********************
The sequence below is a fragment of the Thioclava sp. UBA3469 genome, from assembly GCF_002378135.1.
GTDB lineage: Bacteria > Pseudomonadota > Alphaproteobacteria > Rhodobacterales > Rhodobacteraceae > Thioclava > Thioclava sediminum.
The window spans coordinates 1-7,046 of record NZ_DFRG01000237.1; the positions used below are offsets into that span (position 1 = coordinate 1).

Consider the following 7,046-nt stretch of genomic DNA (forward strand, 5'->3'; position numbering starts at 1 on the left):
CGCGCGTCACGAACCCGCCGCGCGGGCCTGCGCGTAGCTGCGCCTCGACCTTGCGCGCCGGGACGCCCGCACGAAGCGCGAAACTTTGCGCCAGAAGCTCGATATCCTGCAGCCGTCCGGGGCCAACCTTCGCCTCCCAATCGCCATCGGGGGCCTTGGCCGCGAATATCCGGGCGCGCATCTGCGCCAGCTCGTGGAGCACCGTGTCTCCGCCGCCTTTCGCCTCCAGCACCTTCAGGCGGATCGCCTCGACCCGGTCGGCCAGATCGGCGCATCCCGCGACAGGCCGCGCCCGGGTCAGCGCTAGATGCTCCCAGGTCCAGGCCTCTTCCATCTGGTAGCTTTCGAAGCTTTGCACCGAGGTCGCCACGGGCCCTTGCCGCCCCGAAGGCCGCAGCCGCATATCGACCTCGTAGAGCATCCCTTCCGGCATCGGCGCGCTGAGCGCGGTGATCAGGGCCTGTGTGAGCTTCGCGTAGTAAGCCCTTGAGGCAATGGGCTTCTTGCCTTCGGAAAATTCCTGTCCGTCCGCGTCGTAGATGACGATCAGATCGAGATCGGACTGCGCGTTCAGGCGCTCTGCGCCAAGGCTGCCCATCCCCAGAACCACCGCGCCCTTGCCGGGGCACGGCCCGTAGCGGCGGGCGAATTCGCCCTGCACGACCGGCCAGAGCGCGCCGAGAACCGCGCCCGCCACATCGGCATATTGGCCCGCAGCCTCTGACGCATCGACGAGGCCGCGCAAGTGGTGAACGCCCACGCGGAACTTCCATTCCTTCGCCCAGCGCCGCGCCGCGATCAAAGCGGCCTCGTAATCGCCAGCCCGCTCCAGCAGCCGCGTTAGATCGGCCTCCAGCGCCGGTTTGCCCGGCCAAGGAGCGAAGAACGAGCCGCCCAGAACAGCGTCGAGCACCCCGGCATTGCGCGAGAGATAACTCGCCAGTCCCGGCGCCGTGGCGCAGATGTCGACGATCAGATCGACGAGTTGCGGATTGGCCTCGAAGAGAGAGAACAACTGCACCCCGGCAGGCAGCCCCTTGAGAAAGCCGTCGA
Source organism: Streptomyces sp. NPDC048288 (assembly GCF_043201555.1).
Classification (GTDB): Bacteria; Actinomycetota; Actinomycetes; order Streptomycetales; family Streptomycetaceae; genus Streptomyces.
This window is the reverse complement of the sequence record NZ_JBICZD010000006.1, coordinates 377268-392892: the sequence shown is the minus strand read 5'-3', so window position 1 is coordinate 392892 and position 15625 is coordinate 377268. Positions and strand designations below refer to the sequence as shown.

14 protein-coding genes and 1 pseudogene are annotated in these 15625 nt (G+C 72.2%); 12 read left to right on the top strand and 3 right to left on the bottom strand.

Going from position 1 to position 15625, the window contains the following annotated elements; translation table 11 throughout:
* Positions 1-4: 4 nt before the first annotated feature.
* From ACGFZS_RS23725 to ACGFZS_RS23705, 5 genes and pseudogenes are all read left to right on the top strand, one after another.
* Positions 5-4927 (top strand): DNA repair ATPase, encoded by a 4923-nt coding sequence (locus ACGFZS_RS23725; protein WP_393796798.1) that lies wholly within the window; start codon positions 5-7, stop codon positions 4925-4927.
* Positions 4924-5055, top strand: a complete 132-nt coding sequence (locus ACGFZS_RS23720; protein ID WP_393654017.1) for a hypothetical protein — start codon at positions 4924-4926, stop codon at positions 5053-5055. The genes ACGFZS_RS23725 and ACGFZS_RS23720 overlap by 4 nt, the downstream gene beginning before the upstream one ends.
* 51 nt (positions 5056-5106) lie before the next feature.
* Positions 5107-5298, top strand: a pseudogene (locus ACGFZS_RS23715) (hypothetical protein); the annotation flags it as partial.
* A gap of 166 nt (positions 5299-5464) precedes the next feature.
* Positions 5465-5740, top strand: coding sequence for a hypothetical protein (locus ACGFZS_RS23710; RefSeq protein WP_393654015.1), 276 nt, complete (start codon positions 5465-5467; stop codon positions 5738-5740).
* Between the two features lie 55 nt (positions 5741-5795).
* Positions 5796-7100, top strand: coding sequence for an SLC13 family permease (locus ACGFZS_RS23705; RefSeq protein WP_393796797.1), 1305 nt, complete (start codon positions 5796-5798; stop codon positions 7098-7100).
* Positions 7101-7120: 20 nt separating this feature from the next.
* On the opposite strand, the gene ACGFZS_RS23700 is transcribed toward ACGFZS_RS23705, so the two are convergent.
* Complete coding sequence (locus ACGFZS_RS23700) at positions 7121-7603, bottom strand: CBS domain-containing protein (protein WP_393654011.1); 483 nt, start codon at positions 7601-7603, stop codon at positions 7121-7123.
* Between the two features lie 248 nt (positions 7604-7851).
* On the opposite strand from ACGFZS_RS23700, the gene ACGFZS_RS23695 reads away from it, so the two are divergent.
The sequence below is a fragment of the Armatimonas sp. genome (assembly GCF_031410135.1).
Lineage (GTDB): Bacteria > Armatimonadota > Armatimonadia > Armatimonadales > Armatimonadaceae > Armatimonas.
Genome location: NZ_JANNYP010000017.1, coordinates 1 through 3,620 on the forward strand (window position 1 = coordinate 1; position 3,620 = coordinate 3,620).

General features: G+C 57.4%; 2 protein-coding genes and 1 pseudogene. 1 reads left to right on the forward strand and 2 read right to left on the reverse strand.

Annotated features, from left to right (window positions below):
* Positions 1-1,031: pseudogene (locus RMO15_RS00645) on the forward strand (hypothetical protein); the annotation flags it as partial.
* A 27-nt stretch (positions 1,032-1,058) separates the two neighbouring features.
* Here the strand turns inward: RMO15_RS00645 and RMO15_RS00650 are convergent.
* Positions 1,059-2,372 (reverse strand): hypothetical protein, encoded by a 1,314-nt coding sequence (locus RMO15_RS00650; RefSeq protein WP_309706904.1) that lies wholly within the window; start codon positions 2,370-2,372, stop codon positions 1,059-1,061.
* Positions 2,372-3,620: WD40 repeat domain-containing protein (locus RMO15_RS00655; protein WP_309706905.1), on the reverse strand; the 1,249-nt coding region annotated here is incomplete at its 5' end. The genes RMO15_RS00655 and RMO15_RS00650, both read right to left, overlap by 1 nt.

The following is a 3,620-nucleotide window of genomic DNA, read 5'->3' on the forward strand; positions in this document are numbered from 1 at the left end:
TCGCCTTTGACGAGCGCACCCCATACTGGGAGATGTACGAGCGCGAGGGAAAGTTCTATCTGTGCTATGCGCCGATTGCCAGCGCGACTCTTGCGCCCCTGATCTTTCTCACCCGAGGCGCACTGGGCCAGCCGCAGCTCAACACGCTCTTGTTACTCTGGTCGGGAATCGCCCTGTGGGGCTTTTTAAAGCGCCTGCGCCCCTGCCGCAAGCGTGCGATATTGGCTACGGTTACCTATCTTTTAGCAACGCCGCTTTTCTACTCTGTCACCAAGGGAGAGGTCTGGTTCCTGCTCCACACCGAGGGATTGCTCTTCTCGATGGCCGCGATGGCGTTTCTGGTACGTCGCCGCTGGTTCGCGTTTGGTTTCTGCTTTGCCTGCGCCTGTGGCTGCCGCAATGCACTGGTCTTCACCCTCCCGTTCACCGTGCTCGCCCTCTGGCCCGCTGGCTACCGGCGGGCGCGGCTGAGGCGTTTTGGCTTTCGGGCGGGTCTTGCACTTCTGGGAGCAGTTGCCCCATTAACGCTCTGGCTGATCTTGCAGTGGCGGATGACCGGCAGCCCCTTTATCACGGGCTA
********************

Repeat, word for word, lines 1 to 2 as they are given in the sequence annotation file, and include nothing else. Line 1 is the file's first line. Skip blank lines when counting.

The sequence below is a fragment of the Thioclava sp. UBA3469 genome, from assembly GCF_002378135.1.
GTDB lineage: Bacteria > Pseudomonadota > Alphaproteobacteria > Rhodobacterales > Rhodobacteraceae > Thioclava > Thioclava sediminum.